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Study Finds Hypofractionated Whole-Breast Irradiation Leads Breast Cancer Radiation Therapies in Cost-Effectiveness, Quality of Life

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Key Points

  • The researchers determined that of the three current treatment options, hypofractionated whole-breast irradiation offered the highest cost savings—about $3,000 per patient—along with better health outcomes and quality of life.
  • Single-dose treatment (intraoperative radiotherapy) may provide cost savings and patient convenience for older patients and those with transportation issues, such as women in rural areas who may not be able to travel for daily radiation therapy visits over a period of weeks.

In a study of three radiation therapies for early-stage breast cancer, one treatment option stands out as offering the most value based on factors including health outcomes, cost-effectiveness, and quality of life. The treatment—hypofractionated whole-breast irradiation—also requires fewer patient visits. The study findings were published by Deshmukh et al in the Journal of the National Cancer Institute.

Patients are increasingly interested in high-quality care at a relatively low cost, especially with rising patient co-payments and a rise in high-deductible insurance plans, said lead author Ashish A. Deshmukh, PhD, MPH, Assistant Professor in the Department of Health Services Research, Management, and Policy in the University of Florida (UF) College of Public Health and Health Professions, part of UF Health.

“We hope this study will provide important information both for patients and for providers who are making decisions about what is best for their patients,” he said. “Based on our findings, there is no reason at all to use conventional radiation therapy for early-stage breast cancer.”

Hypofractionated Whole-Breast Irradiation

After a lumpectomy is performed to remove the cancerous portion of the breast in patients with early-stage cancer, physicians typically prescribe radiation therapy to help prevent the cancer from coming back. In conventionally fractionated whole-breast irradiation therapy, patients receive daily radiation treatments over a 5- to 6-week period. With hypofractionated whole-breast irradiation, patients receive the same overall dose of radiation, but in a condensed treatment period of 3 to 4 weeks. A third and relatively new treatment, intraoperative radiotherapy, is given as a single dose of radiation at the time of the lumpectomy surgery.

Previous clinical studies have found that hypofractionated whole-breast irradiation is as effective as conventional radiation therapy in treating early-stage breast cancer, and organizations such as the National Comprehensive Cancer Network and the American Society for Radiation Oncology recommend hypofractionated whole-breast irradiation over the conventional radiation treatment. Yet, health-care providers have been slow to adopt hypofractionated whole-breast irradiation, with only about one-third of patients who are candidates for hypofractionated whole-breast irradiation receiving the treatment.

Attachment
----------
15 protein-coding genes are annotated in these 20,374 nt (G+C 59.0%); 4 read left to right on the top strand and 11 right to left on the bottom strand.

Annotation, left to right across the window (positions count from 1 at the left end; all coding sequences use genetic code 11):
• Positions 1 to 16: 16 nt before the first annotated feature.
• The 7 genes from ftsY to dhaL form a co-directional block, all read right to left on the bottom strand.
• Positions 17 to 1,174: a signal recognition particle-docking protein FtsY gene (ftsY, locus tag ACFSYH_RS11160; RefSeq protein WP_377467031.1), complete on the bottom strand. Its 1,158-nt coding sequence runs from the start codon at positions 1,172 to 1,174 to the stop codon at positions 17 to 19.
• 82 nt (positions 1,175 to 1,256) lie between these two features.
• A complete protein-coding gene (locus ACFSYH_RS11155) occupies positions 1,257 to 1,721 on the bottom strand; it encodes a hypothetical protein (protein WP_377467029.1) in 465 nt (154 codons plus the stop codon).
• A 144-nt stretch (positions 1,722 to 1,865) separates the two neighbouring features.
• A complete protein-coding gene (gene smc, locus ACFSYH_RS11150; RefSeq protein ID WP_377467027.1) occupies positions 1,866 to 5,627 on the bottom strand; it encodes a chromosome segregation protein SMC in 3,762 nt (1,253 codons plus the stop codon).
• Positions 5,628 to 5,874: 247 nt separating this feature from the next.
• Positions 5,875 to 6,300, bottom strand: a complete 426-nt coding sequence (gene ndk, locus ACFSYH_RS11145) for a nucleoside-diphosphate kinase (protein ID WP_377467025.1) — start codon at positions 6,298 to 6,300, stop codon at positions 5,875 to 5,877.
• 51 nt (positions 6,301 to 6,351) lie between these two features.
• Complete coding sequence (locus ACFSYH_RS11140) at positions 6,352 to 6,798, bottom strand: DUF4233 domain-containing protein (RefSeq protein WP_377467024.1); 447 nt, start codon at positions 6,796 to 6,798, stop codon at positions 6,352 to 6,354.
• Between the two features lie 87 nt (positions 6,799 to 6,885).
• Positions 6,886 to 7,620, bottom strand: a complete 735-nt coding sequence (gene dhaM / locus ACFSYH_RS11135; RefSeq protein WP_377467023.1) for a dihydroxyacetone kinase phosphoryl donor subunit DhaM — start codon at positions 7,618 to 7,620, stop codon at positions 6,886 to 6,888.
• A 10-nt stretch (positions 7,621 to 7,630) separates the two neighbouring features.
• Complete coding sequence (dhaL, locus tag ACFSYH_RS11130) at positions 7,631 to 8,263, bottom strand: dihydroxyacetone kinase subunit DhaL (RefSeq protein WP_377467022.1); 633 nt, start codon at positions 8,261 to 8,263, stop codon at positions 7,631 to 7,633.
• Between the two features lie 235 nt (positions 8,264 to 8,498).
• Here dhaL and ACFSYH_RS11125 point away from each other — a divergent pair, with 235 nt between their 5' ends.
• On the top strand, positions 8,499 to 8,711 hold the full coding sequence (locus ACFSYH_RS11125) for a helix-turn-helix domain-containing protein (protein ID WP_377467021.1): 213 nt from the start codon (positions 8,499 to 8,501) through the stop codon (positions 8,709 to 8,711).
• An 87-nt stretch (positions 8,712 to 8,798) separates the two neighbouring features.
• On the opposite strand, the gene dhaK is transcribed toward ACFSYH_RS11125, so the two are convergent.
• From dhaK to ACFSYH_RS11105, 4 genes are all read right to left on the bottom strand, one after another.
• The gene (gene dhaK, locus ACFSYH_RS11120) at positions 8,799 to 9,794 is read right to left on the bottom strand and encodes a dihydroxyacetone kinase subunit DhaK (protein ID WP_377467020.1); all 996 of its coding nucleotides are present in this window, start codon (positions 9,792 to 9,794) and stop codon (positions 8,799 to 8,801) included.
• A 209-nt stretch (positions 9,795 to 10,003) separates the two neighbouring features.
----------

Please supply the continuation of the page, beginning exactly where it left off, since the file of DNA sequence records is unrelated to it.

There are likely a number of reasons for this, said the study’s senior author Anna Likhacheva, MD, MPH, a staff radiation oncologist at Banner MD Anderson Cancer Center in Gilbert, Arizona, and an Adjunct Assistant Professor at The University of Texas MD Anderson Cancer Center. These include the slow diffusion of new data and guidelines to individual practitioners outside of an academic setting, and financial incentives inherent in offering a longer course of treatment through conventional therapy.

“Our current fee-for-service reimbursement structure rewards the use of conventionally fractionated treatment over hypofractionated whole-breast irradiation,” she said. “In general, patients prefer to have shorter treatment courses and would almost uniformly choose the hypofractionated approach if given the option.”

Study Findings

For the study, the researchers built a comprehensive mathematical model of early-stage breast cancer radiation therapy using health outcomes data, including cancer recurrence and mortality data from two large randomized controlled trials of hypofractionated whole-breast irradiation, intraoperative radiotherapy, and conventional radiation treatment that followed patients for 5 years. In addition, they calculated costs from the radiation treatment itself, any future treatment costs associated with recurrence, and patients’ travel costs and lost income from missing work. They also evaluated patients’ quality of life.

“Our objective was to simulate the outcomes that were closest to the real-world scenario,” Dr. Deshmukh said.

The researchers determined that of the three current treatment options, hypofractionated whole-breast irradiation offered the highest cost savings—about $3,000 per patient—along with better health outcomes and quality of life.

The team found that the single-dose treatment (intraoperative radiotherapy) may provide cost savings and patient convenience for older patients and those with transportation issues, such as women in rural areas who may not be able to travel for daily radiation therapy visits over a period of weeks.

The study did not find any evidence to support continued use of the conventional radiation treatment for patients with early-stage breast cancer.

The content in this post has not been reviewed by the American Society of Clinical Oncology, Inc. (ASCO®) and does not necessarily reflect the ideas and opinions of ASCO®.


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